Treatment quality

Aside from the treatment time, we investigated several parameters of treatment quality such as removal of IgG, IgM and fibrinogen as well as the effect of treatment modality on platelets and leukocytes. None of those parameters showed a marked difference. It is worthwhile to point out that this especially holds true for the platelet count, which decreased less in cTPE, arguing against a negative effect of cTPE which had been found three decades ago in cTPE [2]. Even though our study was not powered to compare incidence of circuit failure, we did not observe a circuit failure during the cTPE treatments. The underlying reason might have been the routine use of citrate anticoagulation, whose main advantage is the reduction in bleeding risk [8]. Other authors have even attributed a modulating effect on the immunes system with the use of citrate [10]. In a subgroup of 10 patients, we could, however, not detect a different effect on the complement system using the CH50 test. It is important to point out that none of the cTPE patients experienced clinical or laboratory side effects, i.e., hypocalcemia. By contrast, during the mTPE treatment we observed one circuit clotting. Two circuits had been preemptively changed due to a rise in transmembrane pressure. This potential difference in circuit failure rate between cTPE and mTPE should be investigated in larger studies. Moreover, it would be of interest to elucidate which role the sole use of unfractionated heparin has in this regard.

Limitations of the study

There are several limitations of our study that we wish to point out. We performed a single-center study in a limited number of patients. Nonetheless, due to the crossover design of our study, every patient served as his/her own control. Moreover, we did not use peripheral veins as access, an access site frequently used in the outpatient setting, yet our inlet flow is in the range frequently used in this setting, and thus, our data are representative of this patient population. On the other hand, we did not use the maximum inlet flow that would have been possible with a central venous access, thus representing a bias underestimating the possible performance of the cTPE. Further, we only analyzed treatment time, but not time for machine set-up and related activities. Lastly, our study was neither aimed nor powered to evaluate procedure-related complications, let alone clinical outcome. In summary, especially for units performing frequent TPEs, cTPE with its shorter treatment might be the preferred mode over mTPE, yet other factors such as technical experiences with the techniques, learning curve of the staff as well as off-hour procedures and the price of disposables also impact this decision.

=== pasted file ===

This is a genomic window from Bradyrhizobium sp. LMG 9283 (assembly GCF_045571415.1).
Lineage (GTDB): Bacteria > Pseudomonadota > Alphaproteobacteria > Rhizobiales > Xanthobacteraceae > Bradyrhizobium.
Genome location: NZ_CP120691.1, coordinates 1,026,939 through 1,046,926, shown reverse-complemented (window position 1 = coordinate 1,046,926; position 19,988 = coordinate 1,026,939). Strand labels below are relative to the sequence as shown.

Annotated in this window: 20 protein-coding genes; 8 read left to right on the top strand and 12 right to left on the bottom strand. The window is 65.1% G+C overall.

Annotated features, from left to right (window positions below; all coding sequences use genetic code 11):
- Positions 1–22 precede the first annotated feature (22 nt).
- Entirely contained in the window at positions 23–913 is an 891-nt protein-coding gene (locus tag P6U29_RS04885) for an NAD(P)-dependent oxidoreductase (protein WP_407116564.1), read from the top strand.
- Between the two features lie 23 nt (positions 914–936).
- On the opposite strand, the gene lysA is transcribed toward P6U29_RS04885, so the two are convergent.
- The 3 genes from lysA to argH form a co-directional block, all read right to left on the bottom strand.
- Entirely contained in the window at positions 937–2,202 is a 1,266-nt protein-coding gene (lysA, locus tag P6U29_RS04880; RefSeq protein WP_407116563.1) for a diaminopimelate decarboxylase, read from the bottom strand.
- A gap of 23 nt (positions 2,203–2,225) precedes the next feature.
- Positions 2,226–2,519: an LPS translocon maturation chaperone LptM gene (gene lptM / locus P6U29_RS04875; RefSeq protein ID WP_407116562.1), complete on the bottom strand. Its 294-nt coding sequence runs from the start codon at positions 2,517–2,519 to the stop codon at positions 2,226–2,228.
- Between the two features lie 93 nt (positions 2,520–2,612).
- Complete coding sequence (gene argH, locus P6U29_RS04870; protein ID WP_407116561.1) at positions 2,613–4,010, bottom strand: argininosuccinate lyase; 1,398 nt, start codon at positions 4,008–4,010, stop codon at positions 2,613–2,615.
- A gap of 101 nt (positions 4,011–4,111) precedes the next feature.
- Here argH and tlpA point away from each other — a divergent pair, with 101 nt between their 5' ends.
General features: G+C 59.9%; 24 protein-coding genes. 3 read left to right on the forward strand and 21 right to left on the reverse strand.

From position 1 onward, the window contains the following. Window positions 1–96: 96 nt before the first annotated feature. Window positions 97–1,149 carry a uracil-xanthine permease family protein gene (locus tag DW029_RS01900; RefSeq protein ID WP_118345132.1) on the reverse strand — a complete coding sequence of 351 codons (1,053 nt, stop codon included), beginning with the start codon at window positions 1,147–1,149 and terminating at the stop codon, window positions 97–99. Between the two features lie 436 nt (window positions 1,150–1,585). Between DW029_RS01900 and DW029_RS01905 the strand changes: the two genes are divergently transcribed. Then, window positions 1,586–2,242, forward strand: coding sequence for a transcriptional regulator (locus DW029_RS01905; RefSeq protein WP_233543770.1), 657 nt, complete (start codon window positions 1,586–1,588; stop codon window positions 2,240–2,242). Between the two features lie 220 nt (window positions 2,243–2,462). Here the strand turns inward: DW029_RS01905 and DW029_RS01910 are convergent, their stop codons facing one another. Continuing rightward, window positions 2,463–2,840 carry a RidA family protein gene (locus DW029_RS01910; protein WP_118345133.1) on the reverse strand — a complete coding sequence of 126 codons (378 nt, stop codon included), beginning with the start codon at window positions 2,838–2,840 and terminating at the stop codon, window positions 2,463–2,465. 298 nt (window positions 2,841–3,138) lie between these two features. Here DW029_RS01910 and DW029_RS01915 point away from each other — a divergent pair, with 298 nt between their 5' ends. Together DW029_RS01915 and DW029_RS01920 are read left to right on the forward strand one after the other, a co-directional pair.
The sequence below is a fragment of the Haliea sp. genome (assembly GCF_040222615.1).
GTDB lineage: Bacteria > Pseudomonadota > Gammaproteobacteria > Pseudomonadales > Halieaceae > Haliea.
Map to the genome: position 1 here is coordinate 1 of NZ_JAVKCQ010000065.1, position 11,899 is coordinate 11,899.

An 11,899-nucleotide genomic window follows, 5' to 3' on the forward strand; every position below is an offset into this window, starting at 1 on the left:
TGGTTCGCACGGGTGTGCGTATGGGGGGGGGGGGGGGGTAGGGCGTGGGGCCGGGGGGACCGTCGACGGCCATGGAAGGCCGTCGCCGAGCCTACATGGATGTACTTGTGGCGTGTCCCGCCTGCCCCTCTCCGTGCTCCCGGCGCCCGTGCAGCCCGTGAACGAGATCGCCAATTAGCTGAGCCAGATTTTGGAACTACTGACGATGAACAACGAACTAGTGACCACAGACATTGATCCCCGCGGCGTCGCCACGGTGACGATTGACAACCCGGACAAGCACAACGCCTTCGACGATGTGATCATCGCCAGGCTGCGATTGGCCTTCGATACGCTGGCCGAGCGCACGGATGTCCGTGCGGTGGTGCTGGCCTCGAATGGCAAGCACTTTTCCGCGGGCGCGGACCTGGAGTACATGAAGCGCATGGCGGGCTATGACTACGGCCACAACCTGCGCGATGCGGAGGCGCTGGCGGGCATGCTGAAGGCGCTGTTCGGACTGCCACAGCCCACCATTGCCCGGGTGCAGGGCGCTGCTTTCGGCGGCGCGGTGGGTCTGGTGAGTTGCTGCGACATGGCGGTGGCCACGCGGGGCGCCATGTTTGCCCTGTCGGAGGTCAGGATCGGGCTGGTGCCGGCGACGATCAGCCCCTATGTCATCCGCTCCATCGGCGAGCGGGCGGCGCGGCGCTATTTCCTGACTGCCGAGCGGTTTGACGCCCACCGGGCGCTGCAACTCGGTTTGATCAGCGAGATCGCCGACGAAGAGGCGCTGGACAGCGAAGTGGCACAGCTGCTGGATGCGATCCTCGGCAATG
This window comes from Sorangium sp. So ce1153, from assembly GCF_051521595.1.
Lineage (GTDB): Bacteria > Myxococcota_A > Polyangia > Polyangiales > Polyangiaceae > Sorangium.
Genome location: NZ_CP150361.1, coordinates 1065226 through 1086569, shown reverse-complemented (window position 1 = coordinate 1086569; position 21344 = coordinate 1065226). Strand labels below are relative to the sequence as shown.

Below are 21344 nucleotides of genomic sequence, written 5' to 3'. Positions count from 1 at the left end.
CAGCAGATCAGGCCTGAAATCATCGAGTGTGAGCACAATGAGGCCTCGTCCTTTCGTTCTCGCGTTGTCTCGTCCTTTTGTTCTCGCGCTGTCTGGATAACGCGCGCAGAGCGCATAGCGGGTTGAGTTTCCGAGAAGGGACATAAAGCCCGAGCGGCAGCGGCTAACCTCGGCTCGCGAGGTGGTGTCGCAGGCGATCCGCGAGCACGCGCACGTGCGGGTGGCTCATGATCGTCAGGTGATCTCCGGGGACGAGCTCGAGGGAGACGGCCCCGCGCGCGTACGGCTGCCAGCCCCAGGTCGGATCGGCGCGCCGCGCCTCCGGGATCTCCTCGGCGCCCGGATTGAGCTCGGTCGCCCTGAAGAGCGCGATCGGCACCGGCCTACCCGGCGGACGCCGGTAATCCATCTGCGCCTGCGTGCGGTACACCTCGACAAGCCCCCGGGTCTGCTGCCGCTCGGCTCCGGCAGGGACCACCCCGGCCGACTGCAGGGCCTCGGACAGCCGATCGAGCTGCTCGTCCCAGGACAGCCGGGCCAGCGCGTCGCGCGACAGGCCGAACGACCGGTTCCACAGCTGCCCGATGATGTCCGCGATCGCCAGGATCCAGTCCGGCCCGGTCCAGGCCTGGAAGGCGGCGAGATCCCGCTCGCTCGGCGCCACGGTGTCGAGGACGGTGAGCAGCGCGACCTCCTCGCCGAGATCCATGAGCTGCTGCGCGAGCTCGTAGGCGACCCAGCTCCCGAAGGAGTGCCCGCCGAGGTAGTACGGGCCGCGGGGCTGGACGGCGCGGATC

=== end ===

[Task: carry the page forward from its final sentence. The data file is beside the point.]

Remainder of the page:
The investigator-initiated study was supported by an unrestricted grant from Terumo BCT.

Compliance with ethical standards

Conflict of interest

JTK received research grants from Fresenius Medical Care and Diamed as well as speaker fees from Fresenius Medical Care and Diamed. All other authors declare that they have no conflict of interest.

Ethical approval

The study was approved by the Ethical Board of the Hannover Medical School (protocol # 5343). All procedures performed in studies involving human participants were in accordance with the ethical standards of the institutional and/or national research committee and with the 1964 Helsinki Declaration and its later amendments or comparable ethical standards. Written informed consent was obtained from all individual participants included in the study.


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Copyright information

© Springer Science+Business Media Dordrecht 2015

Authors and Affiliations

  • Carsten Hafer
    • 1
  • Paulina Golla
    • 1
  • Marion Gericke
    • 2
  • Gabriele Eden
    • 1
    • 4
  • Gernot Beutel
    • 3
  • Julius J. Schmidt
    • 1
  • Bernhard M. W. Schmidt
    • 1
  • Stef De Reys
    • 2
  • Jan T. Kielstein
    • 1
    • 4
  1. 1.Department of Nephrology and HypertensionMedical School HannoverHannoverGermany
  2. 2.Terumo BCTZaventemBelgium
  3. 3.Department of Haematology, Oncology and Stem Cell TransplantationMedical School HannoverHannoverGermany
  4. 4.Medical Clinic VTeaching Hospital BraunschweigBraunschweigGermany